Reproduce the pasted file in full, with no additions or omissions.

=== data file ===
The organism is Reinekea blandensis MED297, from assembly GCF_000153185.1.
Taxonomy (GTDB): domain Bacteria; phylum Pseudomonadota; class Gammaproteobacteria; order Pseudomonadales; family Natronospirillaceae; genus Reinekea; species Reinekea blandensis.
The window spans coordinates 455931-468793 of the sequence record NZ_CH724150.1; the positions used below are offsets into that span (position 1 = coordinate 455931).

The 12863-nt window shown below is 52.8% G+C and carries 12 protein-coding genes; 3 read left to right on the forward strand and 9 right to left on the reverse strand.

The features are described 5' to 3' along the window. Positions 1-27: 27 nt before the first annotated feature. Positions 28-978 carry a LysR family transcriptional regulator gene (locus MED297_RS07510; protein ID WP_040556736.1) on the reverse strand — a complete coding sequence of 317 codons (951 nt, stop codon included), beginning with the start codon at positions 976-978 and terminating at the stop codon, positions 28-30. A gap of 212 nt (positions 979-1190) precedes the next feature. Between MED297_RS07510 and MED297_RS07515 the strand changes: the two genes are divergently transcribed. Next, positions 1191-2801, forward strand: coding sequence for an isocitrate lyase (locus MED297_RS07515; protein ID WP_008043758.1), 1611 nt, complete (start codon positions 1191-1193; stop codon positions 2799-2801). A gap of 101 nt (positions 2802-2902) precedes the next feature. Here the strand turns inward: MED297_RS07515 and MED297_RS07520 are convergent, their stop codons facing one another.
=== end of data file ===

The organism is Reinekea blandensis MED297, from assembly GCF_000153185.1.
Taxonomy (GTDB): domain Bacteria; phylum Pseudomonadota; class Gammaproteobacteria; order Pseudomonadales; family Natronospirillaceae; genus Reinekea; species Reinekea blandensis.
The window spans coordinates 455931-468793 of the sequence record NZ_CH724150.1; the positions used below are offsets into that span (position 1 = coordinate 455931).

The 12863-nt window shown below is 52.8% G+C and carries 12 protein-coding genes; 3 read left to right on the forward strand and 9 right to left on the reverse strand.

The features are described 5' to 3' along the window. Positions 1-27: 27 nt before the first annotated feature. Positions 28-978 carry a LysR family transcriptional regulator gene (locus MED297_RS07510; protein ID WP_040556736.1) on the reverse strand — a complete coding sequence of 317 codons (951 nt, stop codon included), beginning with the start codon at positions 976-978 and terminating at the stop codon, positions 28-30. A gap of 212 nt (positions 979-1190) precedes the next feature. Between MED297_RS07510 and MED297_RS07515 the strand changes: the two genes are divergently transcribed. Next, positions 1191-2801, forward strand: coding sequence for an isocitrate lyase (locus MED297_RS07515; protein ID WP_008043758.1), 1611 nt, complete (start codon positions 1191-1193; stop codon positions 2799-2801). A gap of 101 nt (positions 2802-2902) precedes the next feature. Here the strand turns inward: MED297_RS07515 and MED297_RS07520 are convergent, their stop codons facing one another.